Global parameters for a simulation run are the ethnic homophily threshold and the value homophily threshold . For the ethnicity-oriented agents, the ethnic homophily threshold determines the minimum fraction of agents with the same ethnicity that they want in their neighborhoods. For the value-oriented agents, analog, the value homophily threshold determines the minimum fraction of other value-oriented agents that they want in their neighborhoods. We define
as the ethnic segregation in the neighborhood of agent and
as the value segregation in the neighborhood, where stands for the number of agents in her current Moore neighborhood.
An ethnicity-oriented agent is happy when . A value-oriented agent is happy when . Agents are also happy when their neighborhood is empty. Fig. 2A shows the different types of agents in our model, demonstrating which other types of agents in the neighborhood contribute to the happiness of ethnicity-oriented and value-oriented agents.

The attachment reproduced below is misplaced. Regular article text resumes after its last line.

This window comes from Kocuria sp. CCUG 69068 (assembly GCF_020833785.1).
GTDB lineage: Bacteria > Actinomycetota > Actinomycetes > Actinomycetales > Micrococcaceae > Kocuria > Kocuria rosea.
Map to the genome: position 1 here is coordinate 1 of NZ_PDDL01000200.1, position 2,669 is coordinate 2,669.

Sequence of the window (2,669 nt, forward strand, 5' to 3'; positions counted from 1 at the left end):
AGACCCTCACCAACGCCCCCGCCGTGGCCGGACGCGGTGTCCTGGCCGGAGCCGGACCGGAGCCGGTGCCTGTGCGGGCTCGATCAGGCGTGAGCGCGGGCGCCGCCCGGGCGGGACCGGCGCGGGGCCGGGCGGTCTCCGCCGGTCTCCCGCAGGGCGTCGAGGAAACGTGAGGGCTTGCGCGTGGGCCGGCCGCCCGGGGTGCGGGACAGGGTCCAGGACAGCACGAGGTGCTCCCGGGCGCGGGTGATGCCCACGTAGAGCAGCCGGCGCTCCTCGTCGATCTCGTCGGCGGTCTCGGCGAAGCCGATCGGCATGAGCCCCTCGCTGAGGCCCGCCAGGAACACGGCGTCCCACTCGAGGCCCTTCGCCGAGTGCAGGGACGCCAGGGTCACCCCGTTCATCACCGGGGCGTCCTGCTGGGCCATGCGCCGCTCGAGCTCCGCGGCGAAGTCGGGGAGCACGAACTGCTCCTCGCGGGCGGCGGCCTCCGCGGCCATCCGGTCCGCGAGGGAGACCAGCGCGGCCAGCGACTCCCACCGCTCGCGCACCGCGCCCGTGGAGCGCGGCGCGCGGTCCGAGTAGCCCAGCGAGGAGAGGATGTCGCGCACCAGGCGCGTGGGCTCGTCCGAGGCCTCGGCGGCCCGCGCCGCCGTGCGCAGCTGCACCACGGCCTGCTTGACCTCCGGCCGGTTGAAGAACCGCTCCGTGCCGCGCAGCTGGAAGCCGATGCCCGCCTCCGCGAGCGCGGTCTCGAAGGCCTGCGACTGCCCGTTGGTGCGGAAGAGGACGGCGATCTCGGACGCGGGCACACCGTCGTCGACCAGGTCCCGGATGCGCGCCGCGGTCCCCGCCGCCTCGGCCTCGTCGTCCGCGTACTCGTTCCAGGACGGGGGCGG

The dynamic flow of the model is as follows.
At each time step after initialization, all unhappy agents randomly relocate to a free spot. There is no targeted relocation. We kept the recursive relocation mechanism of the NetLogo implementation. Then, the happiness state of all agents is updated based on recalculation of and .
|Static agent variable||Range|
|Ethnicity (color)||Ethnicity 1 (blue), Ethnicity 2 (orange)|
|Value orientation (shape)||ethnicity-oriented (square), value-oriented (circle)|
|Parameters for setup of initial conditions||Range||Parameter sweep|
|Population density (density)||0.5–0.99||0.7|
|Fraction of majority ethnicity (fraction_majority)||0.5–1|
|Global parameters for simulation run||Range||Parameter sweep|
|Ethnic homophily threshold (ethnic_homophily)||[0,1]|
|Value homophily threshold (value_homophily)||[0,1]|
|Dynamic variables for agents||Computation||Range|
|Ethnic similarity in neighborhood||[0,1]|
|Value similarity in neighborhood||[0,1]|
|Happiness of (happy?)||if = ethnicity-oriented,||TRUE, FALSE|
|if = value-oriented|
|Global output measures||Computation|